I love the first week of the New Year. There's so much excitement and anticipation. It's almost like being at the start of a race waiting for the gun to go off.
But in the Midwest, things are not about to take off. In fact, they are about to slow way down - even more than they already have. It's about to get even more dark, more dead. It seems like the only thing that's getting started is winter.
The beautiful thing about winter and the death that it brings is that it creates much needed space for the growth, renewal, and the spring we know will eventually come. But while the weather forces this cycle rather naturally on to the world beneath our feet, it doesn't always come so naturally to those of us who walk upon it.
I don't want to quit anything. I don't want to slow down. I'm not interested in dying. I don't want to give up a thing.
Later this week, I'll be sharing some of the things I'm hoping to do and be this coming year, but before we can get to all that, we need to make a little space.
We need to let a few things go first.
A least I do.
On New Year's Eve, I donated my old car to our church so it could be fixed up and given to a single mom. I bought it in 2000 and put over 100,000 miles on it. It has literally carried me across the entire country from Indiana, to Florida, to Chicago, to New York, to Seattle and back again. It has taken me to some dark places and it has taken me to some beautifully redemptive places as well.
About a year ago, when my wife and I got serious about getting out of debt, we decided we'd be a one car family and so my Saturn (barely driveable at that point) sat idle in the parking lot out back. After repeated threats from some of the older tenants in our building to "remove the abandoned car or else!" we decided we'd give it away.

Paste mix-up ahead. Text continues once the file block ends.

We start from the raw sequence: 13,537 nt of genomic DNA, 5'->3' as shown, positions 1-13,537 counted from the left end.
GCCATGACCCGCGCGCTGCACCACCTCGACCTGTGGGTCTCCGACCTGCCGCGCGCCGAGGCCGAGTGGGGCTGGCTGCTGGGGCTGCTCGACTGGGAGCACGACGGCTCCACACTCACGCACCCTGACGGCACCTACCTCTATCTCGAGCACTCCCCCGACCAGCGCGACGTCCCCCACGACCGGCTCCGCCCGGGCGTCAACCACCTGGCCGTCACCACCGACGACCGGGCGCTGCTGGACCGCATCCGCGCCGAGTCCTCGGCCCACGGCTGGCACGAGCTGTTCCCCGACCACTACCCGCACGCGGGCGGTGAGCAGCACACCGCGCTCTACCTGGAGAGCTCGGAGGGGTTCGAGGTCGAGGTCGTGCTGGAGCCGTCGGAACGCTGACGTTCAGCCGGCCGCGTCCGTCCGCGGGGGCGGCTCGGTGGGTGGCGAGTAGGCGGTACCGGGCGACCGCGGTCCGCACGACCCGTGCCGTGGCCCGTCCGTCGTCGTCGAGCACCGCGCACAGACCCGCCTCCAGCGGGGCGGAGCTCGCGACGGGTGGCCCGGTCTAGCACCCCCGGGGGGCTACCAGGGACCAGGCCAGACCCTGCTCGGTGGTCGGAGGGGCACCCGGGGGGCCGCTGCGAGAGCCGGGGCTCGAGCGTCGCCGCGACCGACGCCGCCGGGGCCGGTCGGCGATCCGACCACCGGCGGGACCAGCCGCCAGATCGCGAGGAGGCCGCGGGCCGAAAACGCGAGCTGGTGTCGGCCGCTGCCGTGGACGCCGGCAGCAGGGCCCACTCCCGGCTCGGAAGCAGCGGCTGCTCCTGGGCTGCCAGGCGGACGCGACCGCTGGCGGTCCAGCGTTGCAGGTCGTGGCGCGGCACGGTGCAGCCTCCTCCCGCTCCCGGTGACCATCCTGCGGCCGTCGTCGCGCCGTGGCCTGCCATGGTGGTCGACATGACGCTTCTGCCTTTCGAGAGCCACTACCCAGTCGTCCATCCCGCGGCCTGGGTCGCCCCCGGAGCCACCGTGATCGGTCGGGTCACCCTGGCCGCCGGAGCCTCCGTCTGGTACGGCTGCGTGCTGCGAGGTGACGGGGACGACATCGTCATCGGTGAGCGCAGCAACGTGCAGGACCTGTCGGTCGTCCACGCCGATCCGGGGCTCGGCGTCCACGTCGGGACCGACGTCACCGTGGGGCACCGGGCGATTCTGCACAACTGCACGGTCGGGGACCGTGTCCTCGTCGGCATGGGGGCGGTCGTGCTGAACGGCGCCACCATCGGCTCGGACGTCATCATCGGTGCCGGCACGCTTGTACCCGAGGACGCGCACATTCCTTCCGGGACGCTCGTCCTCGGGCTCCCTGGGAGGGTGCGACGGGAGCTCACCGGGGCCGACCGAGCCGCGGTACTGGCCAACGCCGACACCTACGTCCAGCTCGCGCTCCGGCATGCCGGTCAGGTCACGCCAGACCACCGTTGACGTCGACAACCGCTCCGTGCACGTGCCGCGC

But I dragged my feet.
For almost an entire year.
I wasn't driving the car. We didn't need the car. So why was I holding onto it so fiercely?
As I mentioned before, this car took me to some places I wish I had never gone and also to places that I thought I'd never have the chance to be. It represented, quite literally, the last 10+ years of my life. All of the good and all of the bad. My car was my totem, an emblym of my mythic past, which now had become a symbol of something that was taking up room that I needed for new adventures.
I don't know exactly what will fill the space the car is leaving behind, but at least I know that I'm starting the year off with a little more room in my heart and mind than the year before.
How many of us are holding on to objects, ideas, thoughts, or fears that have become emblems of a past (or present, even) we refuse to part with? I would venture to say that everyone reading this has one or two things that are taking up space that ought to be for something new.
The only question is if you'll let it go.
Will you let go of something old and make room for something new this year? [click to Tweet]
Unlike the frozen ground, we humans get a choice as to whether or not we're going to give in to this season of letting go and making space. Unlike the trees that must die so that they can live in the spring, we get to choose if we engage such a process.
On New Year's Eve, mere minutes before the deadline, I made the call and a kind man from our church came to pick up my car.
After he jump-started it and then drove it up the ramp of his truck, I found that I had become strangely sentimental recalling all our moments "together." I am not a car guy whatsoever, but all of sudden I was taking a dozen photos of my car. I didn't want to forget this moment.
I was saying goodbye to the chariot of my Odyssey and I was sad.
But I was making space...and that felt better.
What do you need to let go of this year in order create more space? Tell us in the comments below.